Data sharing policies in scholarly publications: interdisciplinary comparisons on JSTOR

Abstract:  Digital sharing of research data is becoming an important research integrity norm. Data sharing is promoted in different avenues, one being the scholarly publication process: journals serve as gatekeepers, recommending or mandating data sharing as a condition for publication. While there is now a sizeable corpus of research assessing the pervasiveness and efficacy of journal data sharing policies in various disciplines, available research is largely piecemeal and mitigates against meaningful comparisons across disciplines. A major contribution of the present research is that it makes direct across-discipline comparisons employing a common methodology. The paper opens with a discussion of the arguments aired in favour and against data sharing (with an emphasis on ethical issues, which stand behind these policies). The websites of 150 journals, drawn from 15 disciplines, were examined for information on data sharing. The results consolidate the notion of the primacy of biomedical sciences in the implementation of data sharing norms and the lagging implementation in the arts and humanities. More surprisingly, they attest to similar levels of norms adoption in the physical and social sciences. The results point to the overlooked status of the formal sciences, which demonstrate low levels of data sharing implementation. The study also examines the policies of the major journal publishers. The paper concludes with a presentation of the current preferences for different data sharing solutions in different fields, in specialized repositories, general repositories, or publishers’ hosting area.


The necessity of data transparency to publish

“Even though The Journal of Social Psychology was one of the first psychology journals to adopt open science badges (J. E. Grahe, 2014), and the first to require Research Materials Transparency (J. Grahe, 2018), we have resisted requiring Data Transparency. The reasons for this have varied across the years, but most recently we paused for two reasons which I will present momentarily. However, our reasons were generally concerned that early adoption would drive away too many authors and we needed to wait. In the early spring of 2020, the editors once again discussed adopting Data Transparency as a requirement for publication, but again demurred. Though our other concerns were again discussed, the onset of the CV-19 pandemic was our primary caution. In short, we recognized that this decision will require a transition as authors grapple with a new reality of sharing their data as a condition of publication, and we were waiting until the time was right to implement the new rules. Well, the time has come, and this editorial is the announcement that Data Transparency will now be required for publication in The Journal of Social Psychology. Along with a short explanation of the timing, this editorial also describes what is required versus recommended in our new data sharing policy.”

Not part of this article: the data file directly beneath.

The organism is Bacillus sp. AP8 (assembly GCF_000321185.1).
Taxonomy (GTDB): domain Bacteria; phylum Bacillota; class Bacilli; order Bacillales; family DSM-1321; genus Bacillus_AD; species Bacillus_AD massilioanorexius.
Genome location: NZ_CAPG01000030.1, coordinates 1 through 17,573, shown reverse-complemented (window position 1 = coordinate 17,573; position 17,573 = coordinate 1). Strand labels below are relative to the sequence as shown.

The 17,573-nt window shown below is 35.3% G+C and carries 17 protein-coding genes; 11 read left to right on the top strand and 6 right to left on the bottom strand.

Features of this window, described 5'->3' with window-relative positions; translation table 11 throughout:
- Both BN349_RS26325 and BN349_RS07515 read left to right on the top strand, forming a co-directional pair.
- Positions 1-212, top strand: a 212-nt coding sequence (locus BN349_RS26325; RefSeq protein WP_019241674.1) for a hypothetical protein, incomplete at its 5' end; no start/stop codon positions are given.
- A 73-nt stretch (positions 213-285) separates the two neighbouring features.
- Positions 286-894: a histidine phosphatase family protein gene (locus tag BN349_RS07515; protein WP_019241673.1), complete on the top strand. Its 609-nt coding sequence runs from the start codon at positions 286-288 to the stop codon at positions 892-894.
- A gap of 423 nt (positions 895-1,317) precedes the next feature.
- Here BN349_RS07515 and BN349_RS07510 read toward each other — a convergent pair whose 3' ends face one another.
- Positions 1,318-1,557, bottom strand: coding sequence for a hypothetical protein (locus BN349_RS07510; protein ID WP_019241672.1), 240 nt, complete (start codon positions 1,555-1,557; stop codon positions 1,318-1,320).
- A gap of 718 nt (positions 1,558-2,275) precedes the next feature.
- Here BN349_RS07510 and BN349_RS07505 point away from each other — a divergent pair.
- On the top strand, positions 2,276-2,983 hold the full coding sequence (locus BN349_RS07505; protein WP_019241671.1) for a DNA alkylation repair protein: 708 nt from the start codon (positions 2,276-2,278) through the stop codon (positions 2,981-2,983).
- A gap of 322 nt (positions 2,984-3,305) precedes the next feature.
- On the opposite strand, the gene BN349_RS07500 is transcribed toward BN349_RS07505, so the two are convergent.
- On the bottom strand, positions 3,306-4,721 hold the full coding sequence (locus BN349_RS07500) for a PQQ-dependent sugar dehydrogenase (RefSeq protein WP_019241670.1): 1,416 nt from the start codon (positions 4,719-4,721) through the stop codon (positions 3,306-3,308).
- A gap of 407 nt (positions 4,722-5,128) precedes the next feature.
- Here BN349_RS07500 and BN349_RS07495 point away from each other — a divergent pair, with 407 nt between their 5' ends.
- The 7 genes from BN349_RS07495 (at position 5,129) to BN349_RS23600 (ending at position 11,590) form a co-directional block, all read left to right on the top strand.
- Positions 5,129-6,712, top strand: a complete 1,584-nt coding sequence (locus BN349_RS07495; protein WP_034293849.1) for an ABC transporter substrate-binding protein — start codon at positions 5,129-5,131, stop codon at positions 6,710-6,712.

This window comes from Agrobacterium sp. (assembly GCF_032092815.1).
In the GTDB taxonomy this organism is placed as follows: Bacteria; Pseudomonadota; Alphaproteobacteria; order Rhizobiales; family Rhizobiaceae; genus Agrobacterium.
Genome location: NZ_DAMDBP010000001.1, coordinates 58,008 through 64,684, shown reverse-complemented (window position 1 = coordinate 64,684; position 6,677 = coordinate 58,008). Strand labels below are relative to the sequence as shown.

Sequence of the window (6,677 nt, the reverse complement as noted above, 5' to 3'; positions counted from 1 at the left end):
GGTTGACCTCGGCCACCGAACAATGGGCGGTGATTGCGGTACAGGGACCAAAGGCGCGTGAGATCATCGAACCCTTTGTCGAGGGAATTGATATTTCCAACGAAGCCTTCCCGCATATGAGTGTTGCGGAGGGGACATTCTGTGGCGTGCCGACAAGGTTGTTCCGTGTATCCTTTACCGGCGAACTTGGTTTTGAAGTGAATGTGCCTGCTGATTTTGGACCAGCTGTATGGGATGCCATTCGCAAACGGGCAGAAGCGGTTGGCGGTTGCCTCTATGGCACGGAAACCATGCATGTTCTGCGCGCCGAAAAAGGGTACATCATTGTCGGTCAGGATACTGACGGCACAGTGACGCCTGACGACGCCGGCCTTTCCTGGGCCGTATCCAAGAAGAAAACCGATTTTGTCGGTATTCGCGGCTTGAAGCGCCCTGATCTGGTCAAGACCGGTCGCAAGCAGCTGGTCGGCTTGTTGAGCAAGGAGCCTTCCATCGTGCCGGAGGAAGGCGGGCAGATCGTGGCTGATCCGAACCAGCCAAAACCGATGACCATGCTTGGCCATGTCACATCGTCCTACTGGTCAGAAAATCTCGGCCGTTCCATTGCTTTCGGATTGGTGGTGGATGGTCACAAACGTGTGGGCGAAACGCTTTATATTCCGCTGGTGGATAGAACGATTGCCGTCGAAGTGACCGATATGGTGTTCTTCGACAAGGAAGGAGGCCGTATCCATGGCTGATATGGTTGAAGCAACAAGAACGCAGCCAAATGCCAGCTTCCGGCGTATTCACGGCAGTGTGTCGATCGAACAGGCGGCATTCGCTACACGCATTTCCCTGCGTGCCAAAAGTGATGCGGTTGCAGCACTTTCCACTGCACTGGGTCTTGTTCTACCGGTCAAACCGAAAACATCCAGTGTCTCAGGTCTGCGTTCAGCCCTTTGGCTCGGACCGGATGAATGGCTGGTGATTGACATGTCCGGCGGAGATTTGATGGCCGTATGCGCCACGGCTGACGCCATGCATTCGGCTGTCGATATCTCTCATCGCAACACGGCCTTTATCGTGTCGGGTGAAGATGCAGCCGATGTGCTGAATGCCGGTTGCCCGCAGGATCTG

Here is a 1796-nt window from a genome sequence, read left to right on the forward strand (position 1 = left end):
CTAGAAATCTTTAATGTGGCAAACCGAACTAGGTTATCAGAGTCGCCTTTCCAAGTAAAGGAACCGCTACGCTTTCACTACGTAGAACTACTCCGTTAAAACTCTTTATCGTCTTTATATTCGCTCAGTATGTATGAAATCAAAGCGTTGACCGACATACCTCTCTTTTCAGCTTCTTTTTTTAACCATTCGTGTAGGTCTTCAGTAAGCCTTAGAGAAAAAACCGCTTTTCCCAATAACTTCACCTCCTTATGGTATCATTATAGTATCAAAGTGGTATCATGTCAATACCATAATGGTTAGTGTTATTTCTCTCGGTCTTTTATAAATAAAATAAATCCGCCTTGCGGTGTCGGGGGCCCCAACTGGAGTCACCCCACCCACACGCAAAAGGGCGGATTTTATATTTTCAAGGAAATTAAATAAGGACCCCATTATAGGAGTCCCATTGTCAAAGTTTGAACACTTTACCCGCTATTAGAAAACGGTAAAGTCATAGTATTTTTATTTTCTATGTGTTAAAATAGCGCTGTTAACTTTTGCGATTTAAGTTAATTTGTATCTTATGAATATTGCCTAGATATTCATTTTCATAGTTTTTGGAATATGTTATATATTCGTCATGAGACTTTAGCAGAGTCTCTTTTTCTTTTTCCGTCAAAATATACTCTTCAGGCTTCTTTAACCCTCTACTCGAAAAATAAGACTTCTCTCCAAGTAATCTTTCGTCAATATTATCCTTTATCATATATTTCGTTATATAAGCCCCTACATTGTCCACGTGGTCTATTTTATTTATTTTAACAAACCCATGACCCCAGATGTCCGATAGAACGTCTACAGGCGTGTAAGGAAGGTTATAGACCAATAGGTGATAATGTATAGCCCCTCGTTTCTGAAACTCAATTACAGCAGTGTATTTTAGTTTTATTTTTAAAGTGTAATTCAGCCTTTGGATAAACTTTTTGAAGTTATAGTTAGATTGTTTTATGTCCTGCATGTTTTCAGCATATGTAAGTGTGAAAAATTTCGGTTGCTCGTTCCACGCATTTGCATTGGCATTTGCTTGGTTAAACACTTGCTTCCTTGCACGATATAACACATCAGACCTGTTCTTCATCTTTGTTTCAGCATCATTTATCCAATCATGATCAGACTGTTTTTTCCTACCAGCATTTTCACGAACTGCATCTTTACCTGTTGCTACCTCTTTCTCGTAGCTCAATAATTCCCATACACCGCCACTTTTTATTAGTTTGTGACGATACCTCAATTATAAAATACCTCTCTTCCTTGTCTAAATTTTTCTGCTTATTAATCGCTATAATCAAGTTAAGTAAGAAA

Data sharing policies of journals in life, health, and physical sciences indexed in Journal Citation Reports [PeerJ]

Abstract:  Many scholarly journals have established their own data-related policies, which specify their enforcement of data sharing, the types of data to be submitted, and their procedures for making data available. However, except for the journal impact factor and the subject area, the factors associated with the overall strength of the data sharing policies of scholarly journals remain unknown. This study examines how factors, including impact factor, subject area, type of journal publisher, and geographical location of the publisher are related to the strength of the data sharing policy.


From each of the 178 categories of the Web of Science’s 2017 edition of Journal Citation Reports, the top journals in each quartile (Q1, Q2, Q3, and Q4) were selected in December 2018. Of the resulting 709 journals (5%), 700 in the fields of life, health, and physical sciences were selected for analysis. Four of the authors independently reviewed the results of the journal website searches, categorized the journals’ data sharing policies, and extracted the characteristics of individual journals. Univariable multinomial logistic regression analyses were initially conducted to determine whether there was a relationship between each factor and the strength of the data sharing policy. Based on the univariable analyses, a multivariable model was performed to further investigate the factors related to the presence and/or strength of the policy.